Most people head to the coastline or the cities, or better still a city on the coastline, including most Aussies but the best of the country won’t be found there. You will not find the true spirit of Aus. in the body of people roasting their skin under our harsh sun on the crowded beaches of golden sand. Nor will you find it commonly in the many tourist places where tour companies and groups will take you. They serve tucker there that is more often haute’ cuisine and fine dining representing many lands and cultures and as lovely as it is, this is not what I know as a Aussie experience.
These places frequented by tourist serve food that is not simply good and filling pub-grub or camp-cooking served from a well used camp-oven which is dangling over a roasting fire beneath a crystal dark sky. The places where tourists generally frequent are what commerce has made of Australia and many people do enjoy such delights quite happily, including me at times.
The real essence of Australia (not the industry) is where there are few people, where the horizons are vast and often bare or even rugged and endlessly mysterious. It is where the silence all around you is so deafening that you are left only with your own thoughts and the thoughts of what few companions you may have with you. It is where laughter fills the air along with song and poetry and the laugh of the kookaburra or the crack caw of the crow or cockatoo greets a crisp dawn and heralds a glorious sunset. This is the best part of Aus. and few visitors see it.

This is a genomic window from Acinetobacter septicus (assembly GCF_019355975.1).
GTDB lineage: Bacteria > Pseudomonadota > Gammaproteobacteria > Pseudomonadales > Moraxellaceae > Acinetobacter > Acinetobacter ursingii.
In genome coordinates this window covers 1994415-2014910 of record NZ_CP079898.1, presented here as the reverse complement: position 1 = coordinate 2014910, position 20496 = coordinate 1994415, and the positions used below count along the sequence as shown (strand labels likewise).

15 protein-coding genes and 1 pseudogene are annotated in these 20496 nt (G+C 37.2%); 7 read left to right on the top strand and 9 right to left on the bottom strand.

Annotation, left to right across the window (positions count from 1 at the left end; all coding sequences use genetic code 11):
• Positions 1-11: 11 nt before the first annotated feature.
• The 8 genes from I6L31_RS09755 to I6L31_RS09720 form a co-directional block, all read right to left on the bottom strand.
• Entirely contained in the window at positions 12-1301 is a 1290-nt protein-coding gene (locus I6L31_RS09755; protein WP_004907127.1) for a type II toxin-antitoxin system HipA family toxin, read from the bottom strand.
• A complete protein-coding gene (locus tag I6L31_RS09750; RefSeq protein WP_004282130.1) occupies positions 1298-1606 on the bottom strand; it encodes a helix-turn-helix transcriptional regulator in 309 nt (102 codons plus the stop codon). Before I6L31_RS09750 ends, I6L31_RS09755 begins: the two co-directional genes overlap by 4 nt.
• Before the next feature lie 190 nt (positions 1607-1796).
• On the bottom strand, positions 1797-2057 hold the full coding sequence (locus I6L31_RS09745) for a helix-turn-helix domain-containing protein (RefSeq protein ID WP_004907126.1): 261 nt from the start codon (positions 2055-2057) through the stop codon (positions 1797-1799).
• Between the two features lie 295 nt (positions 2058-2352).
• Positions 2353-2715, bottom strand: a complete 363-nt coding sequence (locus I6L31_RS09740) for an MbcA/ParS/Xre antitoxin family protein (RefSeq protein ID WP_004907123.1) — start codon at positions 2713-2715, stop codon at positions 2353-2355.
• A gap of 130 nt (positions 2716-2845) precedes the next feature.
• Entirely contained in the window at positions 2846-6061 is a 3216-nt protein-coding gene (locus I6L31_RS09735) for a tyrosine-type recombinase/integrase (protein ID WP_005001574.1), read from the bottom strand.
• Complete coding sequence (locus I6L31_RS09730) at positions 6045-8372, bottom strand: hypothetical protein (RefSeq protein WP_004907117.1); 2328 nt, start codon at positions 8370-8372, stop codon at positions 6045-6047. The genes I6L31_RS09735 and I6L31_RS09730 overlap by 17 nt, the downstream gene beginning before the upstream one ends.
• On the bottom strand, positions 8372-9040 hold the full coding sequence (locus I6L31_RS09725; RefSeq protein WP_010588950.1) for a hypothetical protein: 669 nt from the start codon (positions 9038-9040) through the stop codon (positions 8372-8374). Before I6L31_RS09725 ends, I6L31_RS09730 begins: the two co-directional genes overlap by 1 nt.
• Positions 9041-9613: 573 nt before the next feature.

Sitting at a table in the sun, with the son and joking fit to giggle my little flash fiction was born. I enjoy the interaction of Facebook, I enjoy hearing from friends throughout my day and I enjoy annoying the doings out of my kids. They can be so easy to annoy, so easy to inspire to a view that is irrelevantly amusing. Aghh life can be good sometimes.
However, back to Flash Fiction… I have discovered this new genre for the first time when putting fingerprint to key. I must admit I am a reader who enjoys a good lengthy saga, anything under 350 pages and I consider it a midnight read. If I find a book, or better a series that keeps me enthralled for more than four days I am in heaven. Perhaps I am hard to amuse but unfortunately this is my malady.
Which is why, when I completed my four book series, The Dreaming, I was amazed when those involved publishing advised that I split the books into a series of eight. To me it seemed inconceivable at first as each book was the story of an individual Aboriginal Shaman, a paranormal tale of love and adventure, or conflict where they seek to find their way through towards the life they choose to live, despite all else and yes… their length varies from 450-550 pages in print. The tale told in the complete series is something of a revealing saga, but an interesting one that takes you on many turns through the pages.